The Golan Heights, a region in the Levant, has been flying the Isreali flag over it for 48 years, but no other country in the world recognizes Israel’s territorial claim over it.
Until recently, it was considered very unlikely large deposits of oil would lie here, but it is here nonetheless. After three test drills under a dormant volcanic field, Israelis and Americans in the oil industry believe they have found reserves with the potential of billions of barrels. So says Yuval Bartov, the chief geologist of Genie Oil & Gas, a subsidiary of American-based Genie Energy.
Still many are skeptical and in the past, there has been optimism before over oil exploration in Israel, but very few have materialized. Only two small oil fields have so far been exploited. Since the oil is laying under what was once an active volcano, an area where there is little experience drilling under, it remains to be seen if exploration will be commercially viable. Even if it were possible, there would be other obstacles.
Genie has tried oil plays before in Israel. In 2008, it invested in shale oil extraction in the Valley of Elah but had to stop its efforts in 2014 when environmentalists were successful in pressuring authorities to withhold the needed licenses. This time, Genie has secured the needed exploratory licenses, despite green and local opposition, but more battles are ahead for the company.
The biggest issue is not the environment but a matter of sovereignty. The Golan Heights are still considered to be illegally-occupied Syrian territory by the international community. In the past, Israel has offered to return the area to Syria in return for a meaningful peace treaty but since the Syrian civil war started in 2011, this has no chance of happening.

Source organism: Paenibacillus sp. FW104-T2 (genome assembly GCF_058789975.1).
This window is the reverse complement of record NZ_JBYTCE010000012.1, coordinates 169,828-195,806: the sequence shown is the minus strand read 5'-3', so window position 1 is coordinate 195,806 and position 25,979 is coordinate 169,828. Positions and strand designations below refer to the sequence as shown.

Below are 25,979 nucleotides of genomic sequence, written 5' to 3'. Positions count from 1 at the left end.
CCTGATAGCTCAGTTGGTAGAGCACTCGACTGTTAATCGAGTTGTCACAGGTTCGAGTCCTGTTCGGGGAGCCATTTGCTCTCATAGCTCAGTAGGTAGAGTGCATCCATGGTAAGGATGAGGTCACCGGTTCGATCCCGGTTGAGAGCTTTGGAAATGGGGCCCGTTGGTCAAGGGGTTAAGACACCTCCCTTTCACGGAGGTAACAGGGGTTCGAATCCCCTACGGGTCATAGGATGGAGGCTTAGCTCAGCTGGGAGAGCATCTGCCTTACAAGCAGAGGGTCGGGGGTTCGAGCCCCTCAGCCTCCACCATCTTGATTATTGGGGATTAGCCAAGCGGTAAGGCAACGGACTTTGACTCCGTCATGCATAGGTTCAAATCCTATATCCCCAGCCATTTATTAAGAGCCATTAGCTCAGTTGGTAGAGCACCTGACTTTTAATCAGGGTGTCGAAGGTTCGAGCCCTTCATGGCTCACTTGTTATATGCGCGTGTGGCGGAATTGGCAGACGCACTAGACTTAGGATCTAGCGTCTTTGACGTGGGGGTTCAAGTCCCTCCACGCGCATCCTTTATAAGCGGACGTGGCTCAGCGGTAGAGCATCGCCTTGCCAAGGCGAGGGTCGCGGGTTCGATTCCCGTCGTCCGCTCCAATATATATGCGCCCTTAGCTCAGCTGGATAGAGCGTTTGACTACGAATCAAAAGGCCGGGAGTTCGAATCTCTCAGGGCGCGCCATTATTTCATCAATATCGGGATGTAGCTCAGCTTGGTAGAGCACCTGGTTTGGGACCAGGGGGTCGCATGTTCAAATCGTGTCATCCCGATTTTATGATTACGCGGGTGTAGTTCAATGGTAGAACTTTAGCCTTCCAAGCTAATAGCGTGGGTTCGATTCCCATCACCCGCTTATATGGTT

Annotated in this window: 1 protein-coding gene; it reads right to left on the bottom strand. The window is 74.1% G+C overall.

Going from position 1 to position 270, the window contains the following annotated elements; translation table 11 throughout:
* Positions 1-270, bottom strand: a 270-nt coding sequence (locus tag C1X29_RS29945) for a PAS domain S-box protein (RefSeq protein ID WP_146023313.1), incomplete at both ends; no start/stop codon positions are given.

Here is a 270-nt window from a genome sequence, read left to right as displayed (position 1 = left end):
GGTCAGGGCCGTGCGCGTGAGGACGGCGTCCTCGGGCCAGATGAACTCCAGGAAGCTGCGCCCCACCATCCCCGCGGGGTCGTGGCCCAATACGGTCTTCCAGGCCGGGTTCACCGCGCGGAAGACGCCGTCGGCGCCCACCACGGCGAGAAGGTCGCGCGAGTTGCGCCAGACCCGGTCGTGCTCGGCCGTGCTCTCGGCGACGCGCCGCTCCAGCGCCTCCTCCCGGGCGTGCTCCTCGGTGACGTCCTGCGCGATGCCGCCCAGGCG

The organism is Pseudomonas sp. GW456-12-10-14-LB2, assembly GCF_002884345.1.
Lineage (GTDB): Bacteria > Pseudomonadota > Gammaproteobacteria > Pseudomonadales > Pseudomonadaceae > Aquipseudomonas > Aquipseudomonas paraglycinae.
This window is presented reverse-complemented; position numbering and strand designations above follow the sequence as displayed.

A group has started lobbying the Israeli government and international community for the former to take further advantage of the situation in Syria and the latter to recognize Israel’s control over the 460 square mile area on the Golan. A former cabinet secretary to prime minister Benyamin Netanyahu, Zvi Hauser, has demanded this should be given as compensation for the nuclear agreement with Iran.
Genie’s official position regarding this is not clear but is more than likely in favor of this. After all several of its key people are Jewish and very involved in Israel and the Golan. Genie’s founder and CEO is Howard Jonas, an important American-Jewish businessman. The president of Genie Oil & Gas, Genie’s Israeli subsidiary is Effie Eitam, former general and Golan settler with close ties to Benyamin Netanyahu.
In America, Genie has been adding influential new members to its already impressive advisory board that includes Dick Cheney and Rupert Murdoch. One recent addition is Larry Summers, Treasury Secretary under Clinton and Director of the National Economic Council under Barack Obama. Other Clinton-era people include Bill Richardson, ex-ambassador to the UN and James Woolsey, the former CIA director.
Israel has always depended on unstable or distant sources for its energy needs. Recent finds of large fields offshore offer opportunities to change that, but the possibility of energy independence has also brought about fighting over pricing, export quotas, and private ownership. Aryeh Deri, Israel’s economy minister, resigned this week over these issues.
The prospect of energy independence for Israel and international recognition of the Golan will remain very appealing, despite all these issues.